Copper Snaps Longest Rally Since June as Focus Shifts to Fed

Copper fell, halting the metal’s longest rally since June, amid concern that U.S. policy makers will raise interest rates, which could spur gains for the dollar and cut the appeal of commodities as alternative assets.

The Federal Open Market Committee may decide to raise interest rates at its Sept. 16-17 meeting, the first such increase since 2008. Copper prices have fallen 15 percent this year amid concerns that slower growth in emerging markets will reduce demand. Tighter U.S. monetary policy could further damp consumption as foreign currencies weaken and make the metal more expensive for overseas buyers. The Bloomberg Dollar Spot Index traded little changed on Friday.

“The market is nervous about what impact” the Fed meeting will have, Tim Evans, the chief market strategist at Long Leaf Trading Group Inc. in Chicago, said in a telephone interview. It’s a “classic risk-off environment," he said.

Copper for delivery in three months sank 0.5 percent to settle at $5,370 a metric ton ($2.43 a pound) on the London Metal Exchange.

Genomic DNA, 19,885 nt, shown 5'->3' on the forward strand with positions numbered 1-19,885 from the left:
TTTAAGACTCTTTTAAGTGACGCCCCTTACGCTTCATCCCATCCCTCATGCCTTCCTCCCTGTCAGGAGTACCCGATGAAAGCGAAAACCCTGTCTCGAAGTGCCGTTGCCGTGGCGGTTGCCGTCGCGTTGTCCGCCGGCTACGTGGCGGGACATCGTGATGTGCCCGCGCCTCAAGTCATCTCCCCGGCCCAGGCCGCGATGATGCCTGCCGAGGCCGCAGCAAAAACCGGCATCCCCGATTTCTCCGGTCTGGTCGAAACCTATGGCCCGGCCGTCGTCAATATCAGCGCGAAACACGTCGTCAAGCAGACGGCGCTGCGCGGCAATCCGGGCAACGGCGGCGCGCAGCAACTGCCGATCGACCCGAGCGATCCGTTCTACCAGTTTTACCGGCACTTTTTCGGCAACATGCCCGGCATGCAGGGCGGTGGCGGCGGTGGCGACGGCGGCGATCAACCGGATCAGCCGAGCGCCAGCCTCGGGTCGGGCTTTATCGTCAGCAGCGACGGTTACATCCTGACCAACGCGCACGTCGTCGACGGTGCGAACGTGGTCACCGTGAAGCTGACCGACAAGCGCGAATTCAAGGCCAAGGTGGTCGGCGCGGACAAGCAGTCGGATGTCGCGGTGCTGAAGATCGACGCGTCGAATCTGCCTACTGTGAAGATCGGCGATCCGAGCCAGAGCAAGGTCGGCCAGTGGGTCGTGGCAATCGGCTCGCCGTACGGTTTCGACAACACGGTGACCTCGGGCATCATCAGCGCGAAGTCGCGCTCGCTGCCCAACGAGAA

Thirty-eight of 78 economists surveyed by Bloomberg predict the central bank will tighten monetary policy when officials gather next week. The benchmark rate has been close to zero for seven years to support the economy.

“If you have to buy or sell something and you’re uncertain, you’re going to sell it,” Evans said. “It takes confidence to buy.”

Prices climbed in the previous four sessions, rising 5.4 percent on concern that supplies would tighten as miners including Glencore Plc took steps to cut production.

Also on the LME, nickel, lead and zinc fell, while aluminum and tin climbed. On the Comex in New York, copper futures for December delivery added 0.3 percent to $2.4535 a pound.

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